Patient Rights and Healthcare Decision-Making after COVID-19: QUT Global Law, Science and Technology Seminar Series

First published 3 December 2020

The QUT Faculty of Law and the Australian Centre for Health Law Research (ACHLR) hosted the fifth instalment of the QUT Global Law, Science and Technology Seminar Series examining transformations and future directions for patient rights and healthcare decision-making after COVID-19.

Guest speaker Thaddeus Mason Pope discussed how COVID-19 has spurred a renewed focus on protecting patient rights and tackling bigger perennial issues at the intersection of technology and healthcare decision-making. He argued that technological innovation in healthcare communication and decision making is a conspicuous silver lining of the COVID-19 pandemic.

Professor Pope considered how COVID-19 has altered the way in which clinicians communicate with patients and how patients make and record healthcare decisions. As a result of many COVID-19 patients losing decision-making capacity, there is a renewed interest in advance care planning. To accommodate this demand and facilitate legal formalities during a time of social distancing, many jurisdictions now permit remote witnessing and remote notarisation. Growing numbers of individuals are supplementing these written documents with video instructions. Beyond advance directives, clinicians are using visually sophisticated decision aids to assure that patients understand the risks, benefits, and alternatives to proposed treatment.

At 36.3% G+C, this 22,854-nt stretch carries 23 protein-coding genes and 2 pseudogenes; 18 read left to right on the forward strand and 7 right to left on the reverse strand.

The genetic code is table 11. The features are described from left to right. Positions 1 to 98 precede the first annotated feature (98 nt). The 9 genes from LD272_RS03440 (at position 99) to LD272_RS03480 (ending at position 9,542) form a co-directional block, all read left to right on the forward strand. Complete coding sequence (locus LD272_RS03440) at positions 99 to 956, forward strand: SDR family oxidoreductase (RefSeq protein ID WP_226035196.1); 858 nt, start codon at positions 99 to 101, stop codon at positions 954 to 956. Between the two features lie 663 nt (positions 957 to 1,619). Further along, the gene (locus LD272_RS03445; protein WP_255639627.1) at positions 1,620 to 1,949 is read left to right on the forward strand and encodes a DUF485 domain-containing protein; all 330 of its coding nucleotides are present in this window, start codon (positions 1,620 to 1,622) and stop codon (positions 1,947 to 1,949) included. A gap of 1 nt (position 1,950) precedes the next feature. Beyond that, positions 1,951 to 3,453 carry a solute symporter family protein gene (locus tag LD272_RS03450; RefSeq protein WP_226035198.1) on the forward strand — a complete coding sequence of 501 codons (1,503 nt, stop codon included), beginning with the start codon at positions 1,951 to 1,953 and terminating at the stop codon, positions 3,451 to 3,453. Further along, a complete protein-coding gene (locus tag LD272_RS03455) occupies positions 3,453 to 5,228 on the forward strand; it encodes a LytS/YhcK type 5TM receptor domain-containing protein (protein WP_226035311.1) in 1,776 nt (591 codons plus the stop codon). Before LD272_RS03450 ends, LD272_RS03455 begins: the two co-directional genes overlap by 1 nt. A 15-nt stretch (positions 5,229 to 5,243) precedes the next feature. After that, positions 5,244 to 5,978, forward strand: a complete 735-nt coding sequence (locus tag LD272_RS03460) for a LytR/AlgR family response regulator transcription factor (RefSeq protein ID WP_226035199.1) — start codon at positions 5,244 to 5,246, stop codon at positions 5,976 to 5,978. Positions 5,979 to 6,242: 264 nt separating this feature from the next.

Professor Pope questioned whether lawmakers would permit these changes to persist after the pandemic. However, he ultimately concluded that technological tools help increase value-concordant care. “They help assure that patients get the treatment they want and avoid the treatment they do not want. But we need legal reform to guarantee implementation of these innovations after the pandemic ends”.

Watch the seminar below or via QUTube.